Mission to Mars
Horizon goes behind the scenes at Nasa landing of a 2.5 billion-dollar rover on the surface of Mars. The nuclear-powered vehicle - the size of a car - will be winched down onto the surface of the red planet from a rocket-powered crane. That's if things go according to plan - Mars has become known as the Bermuda Triangle of space because so many missions there have ended in failure.
NASA's Mars rover Curiosity has been exploring the Red Planet just since last August, but the robot has already racked up quite a string of accomplishments. For example, the 1-ton rover has already checked off its primary mission goal, determining that its Gale Crater landing site could have supported microbial life in the ancient past.
NASA's Mars Curiosity rover has measured a tenfold spike in methane, an organic chemical, in the atmosphere around it and detected other organic molecules in a rock-powder sample collected by the robotic laboratory's drill.
Researchers used Curiosity's onboard Sample Analysis at Mars (SAM) laboratory a dozen times in a 20-month period to sniff methane in the atmosphere. During two of those months, in late 2013 and early 2014, four measurements averaged seven parts per billion. Before and after that, readings averaged only one-tenth that level.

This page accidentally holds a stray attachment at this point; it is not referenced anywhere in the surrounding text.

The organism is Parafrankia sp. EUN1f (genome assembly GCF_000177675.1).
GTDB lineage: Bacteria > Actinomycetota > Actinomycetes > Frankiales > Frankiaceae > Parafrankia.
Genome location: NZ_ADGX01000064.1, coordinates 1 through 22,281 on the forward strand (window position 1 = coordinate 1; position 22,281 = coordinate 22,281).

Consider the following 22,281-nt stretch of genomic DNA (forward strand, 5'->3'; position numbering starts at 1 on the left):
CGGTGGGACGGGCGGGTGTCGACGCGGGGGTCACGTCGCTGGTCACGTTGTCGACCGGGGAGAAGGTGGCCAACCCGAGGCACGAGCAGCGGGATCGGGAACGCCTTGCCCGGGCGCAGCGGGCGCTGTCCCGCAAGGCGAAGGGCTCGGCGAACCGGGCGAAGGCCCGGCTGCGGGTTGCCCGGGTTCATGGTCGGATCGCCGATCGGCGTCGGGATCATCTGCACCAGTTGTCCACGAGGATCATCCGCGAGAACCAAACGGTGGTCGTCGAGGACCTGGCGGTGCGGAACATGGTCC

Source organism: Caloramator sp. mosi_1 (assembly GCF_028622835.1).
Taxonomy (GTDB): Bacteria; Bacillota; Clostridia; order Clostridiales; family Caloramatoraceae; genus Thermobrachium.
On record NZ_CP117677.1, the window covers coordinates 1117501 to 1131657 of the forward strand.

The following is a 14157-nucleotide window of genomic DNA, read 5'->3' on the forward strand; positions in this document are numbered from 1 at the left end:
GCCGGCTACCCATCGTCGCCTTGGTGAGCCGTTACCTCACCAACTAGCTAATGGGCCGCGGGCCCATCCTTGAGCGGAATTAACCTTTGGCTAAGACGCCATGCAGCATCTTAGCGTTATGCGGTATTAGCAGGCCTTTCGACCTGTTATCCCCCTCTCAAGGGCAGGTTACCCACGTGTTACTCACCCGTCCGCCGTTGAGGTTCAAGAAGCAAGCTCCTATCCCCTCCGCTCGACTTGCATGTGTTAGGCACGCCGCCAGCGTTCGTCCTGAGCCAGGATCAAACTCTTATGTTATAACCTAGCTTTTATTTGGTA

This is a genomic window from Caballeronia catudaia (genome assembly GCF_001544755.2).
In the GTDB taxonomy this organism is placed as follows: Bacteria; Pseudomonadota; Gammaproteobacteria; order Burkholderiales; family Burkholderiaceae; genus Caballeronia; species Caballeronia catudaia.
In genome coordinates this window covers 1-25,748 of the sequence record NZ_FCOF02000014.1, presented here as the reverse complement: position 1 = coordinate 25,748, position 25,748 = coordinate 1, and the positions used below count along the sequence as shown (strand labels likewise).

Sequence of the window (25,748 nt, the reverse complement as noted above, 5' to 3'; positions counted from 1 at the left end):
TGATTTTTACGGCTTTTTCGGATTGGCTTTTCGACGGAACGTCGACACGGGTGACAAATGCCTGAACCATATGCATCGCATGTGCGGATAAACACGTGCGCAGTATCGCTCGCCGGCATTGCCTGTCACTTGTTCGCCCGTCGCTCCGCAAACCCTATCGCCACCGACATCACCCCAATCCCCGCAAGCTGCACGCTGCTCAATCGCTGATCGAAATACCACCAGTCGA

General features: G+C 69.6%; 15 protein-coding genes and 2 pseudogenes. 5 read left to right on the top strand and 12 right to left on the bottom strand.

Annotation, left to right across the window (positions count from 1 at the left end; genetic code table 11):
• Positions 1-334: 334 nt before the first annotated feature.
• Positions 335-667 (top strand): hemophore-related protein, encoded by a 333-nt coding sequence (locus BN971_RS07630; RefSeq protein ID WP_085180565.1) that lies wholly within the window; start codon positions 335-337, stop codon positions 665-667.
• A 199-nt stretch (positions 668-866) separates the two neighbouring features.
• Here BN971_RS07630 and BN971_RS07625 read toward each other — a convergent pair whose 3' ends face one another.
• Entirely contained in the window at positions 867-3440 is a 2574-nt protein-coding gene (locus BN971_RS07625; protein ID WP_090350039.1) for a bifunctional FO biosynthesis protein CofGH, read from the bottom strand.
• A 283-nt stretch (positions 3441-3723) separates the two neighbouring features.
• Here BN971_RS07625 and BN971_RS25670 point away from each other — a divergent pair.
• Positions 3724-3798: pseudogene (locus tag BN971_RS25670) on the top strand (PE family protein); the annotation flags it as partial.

Curiosity also detected different Martian organic chemicals in powder drilled from a rock dubbed Cumberland, the first definitive detection of organics in surface materials of Mars. These Martian organics could either have formed on Mars or been delivered to Mars by meteorites. Organic molecules, which contain carbon and usually hydrogen, are chemical building blocks of life, although they can exist without the presence of life. Curiosity's findings from analyzing samples of atmosphere and rock powder do not reveal whether Mars has ever harbored living microbes, but the findings do shed light on a chemically active modern Mars and on favorable conditions for life on ancient Mars.